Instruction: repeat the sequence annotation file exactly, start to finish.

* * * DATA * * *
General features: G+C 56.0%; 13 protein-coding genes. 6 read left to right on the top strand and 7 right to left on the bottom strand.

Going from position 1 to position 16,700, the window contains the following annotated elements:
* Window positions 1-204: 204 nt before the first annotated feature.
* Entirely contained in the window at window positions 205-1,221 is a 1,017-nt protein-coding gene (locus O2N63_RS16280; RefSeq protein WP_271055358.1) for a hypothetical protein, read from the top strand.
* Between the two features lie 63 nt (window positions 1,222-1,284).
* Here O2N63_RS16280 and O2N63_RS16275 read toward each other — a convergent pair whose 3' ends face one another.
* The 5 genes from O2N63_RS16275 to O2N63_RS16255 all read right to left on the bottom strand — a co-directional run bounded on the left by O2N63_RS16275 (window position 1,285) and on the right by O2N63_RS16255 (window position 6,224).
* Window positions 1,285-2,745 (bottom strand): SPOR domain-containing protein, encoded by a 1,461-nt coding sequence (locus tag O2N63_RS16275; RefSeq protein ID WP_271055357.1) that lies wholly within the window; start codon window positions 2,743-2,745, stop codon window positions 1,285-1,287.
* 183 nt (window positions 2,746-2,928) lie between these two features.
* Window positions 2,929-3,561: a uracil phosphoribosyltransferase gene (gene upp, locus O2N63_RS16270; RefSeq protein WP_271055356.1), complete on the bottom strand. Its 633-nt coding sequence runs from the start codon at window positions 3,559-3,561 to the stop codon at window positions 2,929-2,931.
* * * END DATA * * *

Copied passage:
General features: G+C 56.0%; 13 protein-coding genes. 6 read left to right on the top strand and 7 right to left on the bottom strand.

Going from position 1 to position 16,700, the window contains the following annotated elements:
* Window positions 1-204: 204 nt before the first annotated feature.
* Entirely contained in the window at window positions 205-1,221 is a 1,017-nt protein-coding gene (locus O2N63_RS16280; RefSeq protein WP_271055358.1) for a hypothetical protein, read from the top strand.
* Between the two features lie 63 nt (window positions 1,222-1,284).
* Here O2N63_RS16280 and O2N63_RS16275 read toward each other — a convergent pair whose 3' ends face one another.
* The 5 genes from O2N63_RS16275 to O2N63_RS16255 all read right to left on the bottom strand — a co-directional run bounded on the left by O2N63_RS16275 (window position 1,285) and on the right by O2N63_RS16255 (window position 6,224).
* Window positions 1,285-2,745 (bottom strand): SPOR domain-containing protein, encoded by a 1,461-nt coding sequence (locus tag O2N63_RS16275; RefSeq protein ID WP_271055357.1) that lies wholly within the window; start codon window positions 2,743-2,745, stop codon window positions 1,285-1,287.
* 183 nt (window positions 2,746-2,928) lie between these two features.
* Window positions 2,929-3,561: a uracil phosphoribosyltransferase gene (gene upp, locus O2N63_RS16270; RefSeq protein WP_271055356.1), complete on the bottom strand. Its 633-nt coding sequence runs from the start codon at window positions 3,559-3,561 to the stop codon at window positions 2,929-2,931.